• Papa Wolf: Invoked. Aubrey says that the French Captain fights so hard that you would think he is this.
  • Patriotic Fervor: The whole film.


    • And according to Aubrey, Lord Nelson was the trope incarnate. (Historically accurate; "England expects that every man will do his duty" was sent from Nelson's flagship, after all.)
  • Plucky Middie: Blakeney, Boyle and Calamy. During the climactic battle, Lord Blakeney (around twelve year old) is actually in command of the ship at one point and leads a boarding party of adult sailors onto the Acheron. Calamy is given the mission of freeing prisoners, gets a Heroic Sacrifice moment, and is promoted to Lieutenant posthumously (he died an acting third lieutenant, and his status at death would have been recorded as such on the ship's muster). Boyle is seen bravely accompanying Blakeney's boarding party, hurling water over the French cannons to douse the fuses and prevent them firing.
  • Politically-Correct History: In the book they were chasing an American into the Pacific. The film's producers, being American themselves, couldn't handle that.
    • Averted elsewhere: No one thinks it odd that whalers chase whales, or that they restocked their ship with Galapagos turtle meat (and, at the time, they didn't care that they were wiping out entire species of whales, turtles, and birds to restock ships' larders).
  • Pragmatic Adaptation: In book canon, Aubrey is taller than Maturin and Maturin is described as being fairly ugly and scrawny. Paul Bettany is by no means ugly, and quite a bit taller than Russel Crowe. Aubrey is also supposed to be quite fat, but Crowe couldn't put on that kind of weight and still pull the character off, so he ends up being only a bit stout.
    • From the various descriptions given in the book, it seems that Aubrey is more in the nature of being stout and powerfully built than obese as modern readers/viewers would recognize the term (see the notes on this in the book section above).
    • The enemy ship, in the book the American frigate USS Norfolk was replaced by a French privateer built by the Americans. The design in the movie was based on the USS Constitution [1], and the Norfolk of the book was based on the Real Life USS Essex, which harassed British shipping in the Pacific Ocean during the War of 1812 and seized 15 prizes before she was captured by the British off of Valparaiso, Chile. Presumably the movie's producers had the same concerns that C.S. Forester had when writing the Horatio Hornblower novels: That American audiences would not appreciate the Americans being the bad guys.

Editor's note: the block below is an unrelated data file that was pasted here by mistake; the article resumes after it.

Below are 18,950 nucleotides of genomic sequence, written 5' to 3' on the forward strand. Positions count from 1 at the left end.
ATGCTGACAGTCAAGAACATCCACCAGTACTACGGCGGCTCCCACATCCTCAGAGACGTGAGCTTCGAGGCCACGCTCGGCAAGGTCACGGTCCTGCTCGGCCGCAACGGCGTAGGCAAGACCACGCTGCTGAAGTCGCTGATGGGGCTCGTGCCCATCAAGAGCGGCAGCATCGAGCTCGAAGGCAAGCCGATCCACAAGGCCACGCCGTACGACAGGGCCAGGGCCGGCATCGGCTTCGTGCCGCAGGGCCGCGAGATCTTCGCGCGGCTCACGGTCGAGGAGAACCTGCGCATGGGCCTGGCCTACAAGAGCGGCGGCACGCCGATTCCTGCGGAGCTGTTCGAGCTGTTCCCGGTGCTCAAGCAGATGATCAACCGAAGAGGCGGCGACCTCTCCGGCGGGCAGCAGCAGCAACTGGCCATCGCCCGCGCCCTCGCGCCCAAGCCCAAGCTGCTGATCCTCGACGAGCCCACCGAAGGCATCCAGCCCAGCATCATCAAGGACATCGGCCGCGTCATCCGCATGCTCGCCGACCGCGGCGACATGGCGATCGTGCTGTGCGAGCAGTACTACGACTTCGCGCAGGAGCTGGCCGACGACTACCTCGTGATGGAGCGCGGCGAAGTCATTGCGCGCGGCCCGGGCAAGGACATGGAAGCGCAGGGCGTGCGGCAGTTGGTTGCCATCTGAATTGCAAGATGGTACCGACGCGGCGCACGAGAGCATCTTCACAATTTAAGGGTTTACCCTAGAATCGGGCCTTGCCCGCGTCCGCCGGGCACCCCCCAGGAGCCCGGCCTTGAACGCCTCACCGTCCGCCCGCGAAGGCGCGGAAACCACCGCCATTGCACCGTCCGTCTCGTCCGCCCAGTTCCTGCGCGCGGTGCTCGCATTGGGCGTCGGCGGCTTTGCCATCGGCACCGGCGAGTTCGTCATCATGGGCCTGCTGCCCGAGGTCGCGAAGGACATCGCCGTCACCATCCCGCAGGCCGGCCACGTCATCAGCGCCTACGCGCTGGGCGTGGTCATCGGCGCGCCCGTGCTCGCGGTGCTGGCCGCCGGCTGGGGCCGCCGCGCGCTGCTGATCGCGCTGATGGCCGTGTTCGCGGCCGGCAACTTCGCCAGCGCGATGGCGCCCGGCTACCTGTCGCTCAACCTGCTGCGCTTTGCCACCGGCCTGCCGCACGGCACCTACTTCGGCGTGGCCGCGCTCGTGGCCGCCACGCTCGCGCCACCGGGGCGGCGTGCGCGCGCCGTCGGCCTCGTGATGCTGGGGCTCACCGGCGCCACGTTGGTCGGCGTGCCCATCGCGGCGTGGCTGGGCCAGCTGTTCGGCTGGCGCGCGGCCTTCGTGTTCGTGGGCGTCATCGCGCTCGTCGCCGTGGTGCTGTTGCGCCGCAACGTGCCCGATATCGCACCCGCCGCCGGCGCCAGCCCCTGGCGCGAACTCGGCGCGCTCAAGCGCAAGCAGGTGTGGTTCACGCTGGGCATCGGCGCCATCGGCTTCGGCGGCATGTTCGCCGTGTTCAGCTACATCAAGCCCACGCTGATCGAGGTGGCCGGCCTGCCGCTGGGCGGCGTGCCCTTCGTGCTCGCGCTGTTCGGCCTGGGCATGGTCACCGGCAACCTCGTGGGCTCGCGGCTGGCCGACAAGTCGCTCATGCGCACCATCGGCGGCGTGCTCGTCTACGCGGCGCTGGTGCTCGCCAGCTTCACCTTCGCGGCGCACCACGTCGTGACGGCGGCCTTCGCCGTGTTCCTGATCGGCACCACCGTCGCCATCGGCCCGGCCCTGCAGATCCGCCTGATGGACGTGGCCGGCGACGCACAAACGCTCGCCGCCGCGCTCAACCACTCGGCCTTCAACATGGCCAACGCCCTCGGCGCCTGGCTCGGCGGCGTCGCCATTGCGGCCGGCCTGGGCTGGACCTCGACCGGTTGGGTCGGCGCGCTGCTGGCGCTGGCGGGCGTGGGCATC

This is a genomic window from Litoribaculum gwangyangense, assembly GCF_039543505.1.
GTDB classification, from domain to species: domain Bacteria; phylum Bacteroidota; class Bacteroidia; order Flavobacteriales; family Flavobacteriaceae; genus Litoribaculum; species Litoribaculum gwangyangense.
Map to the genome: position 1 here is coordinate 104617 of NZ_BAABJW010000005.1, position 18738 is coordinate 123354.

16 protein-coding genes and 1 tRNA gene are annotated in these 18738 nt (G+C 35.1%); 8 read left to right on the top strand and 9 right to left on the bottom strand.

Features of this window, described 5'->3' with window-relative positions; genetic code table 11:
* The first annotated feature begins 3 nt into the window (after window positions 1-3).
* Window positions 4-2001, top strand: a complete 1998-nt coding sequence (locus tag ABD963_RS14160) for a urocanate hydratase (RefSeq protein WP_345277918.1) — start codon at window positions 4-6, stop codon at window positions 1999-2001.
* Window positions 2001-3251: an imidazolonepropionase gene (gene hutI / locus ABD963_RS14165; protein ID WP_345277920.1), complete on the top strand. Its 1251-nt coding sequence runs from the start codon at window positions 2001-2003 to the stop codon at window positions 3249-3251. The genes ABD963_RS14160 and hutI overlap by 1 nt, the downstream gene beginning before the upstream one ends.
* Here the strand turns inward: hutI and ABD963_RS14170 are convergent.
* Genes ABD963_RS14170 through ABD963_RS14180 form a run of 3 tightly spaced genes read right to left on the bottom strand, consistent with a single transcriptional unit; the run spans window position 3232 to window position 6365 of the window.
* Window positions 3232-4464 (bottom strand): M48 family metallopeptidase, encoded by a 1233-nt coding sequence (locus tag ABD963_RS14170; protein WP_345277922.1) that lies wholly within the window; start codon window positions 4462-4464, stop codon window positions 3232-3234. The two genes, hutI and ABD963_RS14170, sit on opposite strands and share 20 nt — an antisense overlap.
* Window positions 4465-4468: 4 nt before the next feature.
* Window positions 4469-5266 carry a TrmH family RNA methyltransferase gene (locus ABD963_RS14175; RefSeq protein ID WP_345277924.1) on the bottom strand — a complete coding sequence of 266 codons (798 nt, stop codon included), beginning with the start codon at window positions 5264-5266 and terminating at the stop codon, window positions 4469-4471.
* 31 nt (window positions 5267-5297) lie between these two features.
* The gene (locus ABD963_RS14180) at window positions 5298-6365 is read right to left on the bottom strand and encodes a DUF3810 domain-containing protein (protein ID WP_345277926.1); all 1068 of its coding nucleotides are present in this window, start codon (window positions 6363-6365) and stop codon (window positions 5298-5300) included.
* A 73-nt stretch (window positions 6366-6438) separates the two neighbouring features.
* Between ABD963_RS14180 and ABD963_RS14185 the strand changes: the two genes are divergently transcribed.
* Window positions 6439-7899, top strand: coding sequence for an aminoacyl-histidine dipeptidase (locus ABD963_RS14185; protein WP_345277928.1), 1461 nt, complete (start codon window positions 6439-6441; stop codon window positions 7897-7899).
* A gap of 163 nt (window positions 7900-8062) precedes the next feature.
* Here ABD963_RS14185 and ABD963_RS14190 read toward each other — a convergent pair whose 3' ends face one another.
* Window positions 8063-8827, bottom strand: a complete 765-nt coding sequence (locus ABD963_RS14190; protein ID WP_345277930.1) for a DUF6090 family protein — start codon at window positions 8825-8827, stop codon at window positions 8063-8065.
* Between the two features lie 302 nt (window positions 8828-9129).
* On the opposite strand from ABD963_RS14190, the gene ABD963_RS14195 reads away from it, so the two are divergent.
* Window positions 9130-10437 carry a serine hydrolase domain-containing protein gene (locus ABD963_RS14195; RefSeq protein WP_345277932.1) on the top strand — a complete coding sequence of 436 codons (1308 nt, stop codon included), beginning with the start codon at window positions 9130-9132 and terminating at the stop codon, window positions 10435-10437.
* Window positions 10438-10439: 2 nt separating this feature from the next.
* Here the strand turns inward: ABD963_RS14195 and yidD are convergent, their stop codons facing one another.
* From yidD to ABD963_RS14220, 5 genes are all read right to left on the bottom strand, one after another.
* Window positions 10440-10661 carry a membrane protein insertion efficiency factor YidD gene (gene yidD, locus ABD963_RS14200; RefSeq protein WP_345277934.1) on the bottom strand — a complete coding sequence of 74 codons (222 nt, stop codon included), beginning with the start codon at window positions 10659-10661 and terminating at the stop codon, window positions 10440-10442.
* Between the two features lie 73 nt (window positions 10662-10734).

• Precision F-Strike: "Fuckin' pirates."
  • Privateer: The ship the Surprise pursues is a French privateer.
  • Public Domain Soundtrack:
    • Bach - Cello Suite No. 1 in G Major.
    • Boccherini - Musica Notturna Delle Strade Di Madrid No. 6.
    • Mozart - Violin Concerto No. 3, 3rd movement.
    • Corelli - Christmas Concerto, Adagio Op. 6 No. 8.
    • Don't forget your old shipmates - Traditional Napoleonic era naval song.
    • Spanish Ladies - Traditional English naval song.
  • Rated "M" for Manly : You better believe it.
  • Reality Is Unrealistic: Yes, there were black sailors in the Royal Navy. The British Empire had possessions in the West Indies, and later in the Cape of Good Hope, they had refugees from the American South, and there were stateless sailors hiring wherever. Some of them would have been legally free and in any event it is too much time to waste tracking down a fugitive's master when they kind of have a war to fight.
  • Red Alert: "Beat to quarters!"
  • Shaming the Mob: Aubrey to his own crew, and himself, after Hollom's suicide.
  • Stiff Upper Lip: Cranked all the way Up to Eleven.
  • Sword and Gun: Dr. Maturin, in the final battle.
  • Take a Moment to Catch Your Death: "Looks like the deed is done, sir." sighs the old sailing-master upon boarding the enemy ship, which is covered with bodies. Then, suddenly...
  • Tempting Fate: See the entry immediately above this one.
  • Twist Ending: Played for awesome and hilarity.
  • Viewers Are Geniuses: This film doesn't just have Stuff Blowing Up, but philosophy, Nautical Folklore, shipbuilding technology, and classical music.
  • War Is Hell: The movie certainly glorifies heroism. But a boy loses his arm, a weak-willed but nice officer is driven to suicide, people we like are killed in battle or storm, and lower deck food looks just awful.
  • Wasn't That Fun?: Captain Aubrey grins and says "now tell me that wasn't fun" after retrieving a sailor from the sea.
  • The Watson: Dr. Maturim asks about the weather gauge, and Lofty the child crewman asks about privateers.
  • Wooden Ships and Iron Men: One of the more realistic depictions of the trope in modern cinema.
  • Worthy Opponent: The captain of the Acheron, seen disguised as the ship's doctor, presumably in order to regain control of his ship at a later date. Mixed with Not So Different, when Captain Aubrey enters the man's cabin and finds it littered with sheet music and a battered French horn.
  • Zipping Up the Bodybag: Done the old fashioned way, stitching up the dead bodies up in their hammocks before dropping them over the side.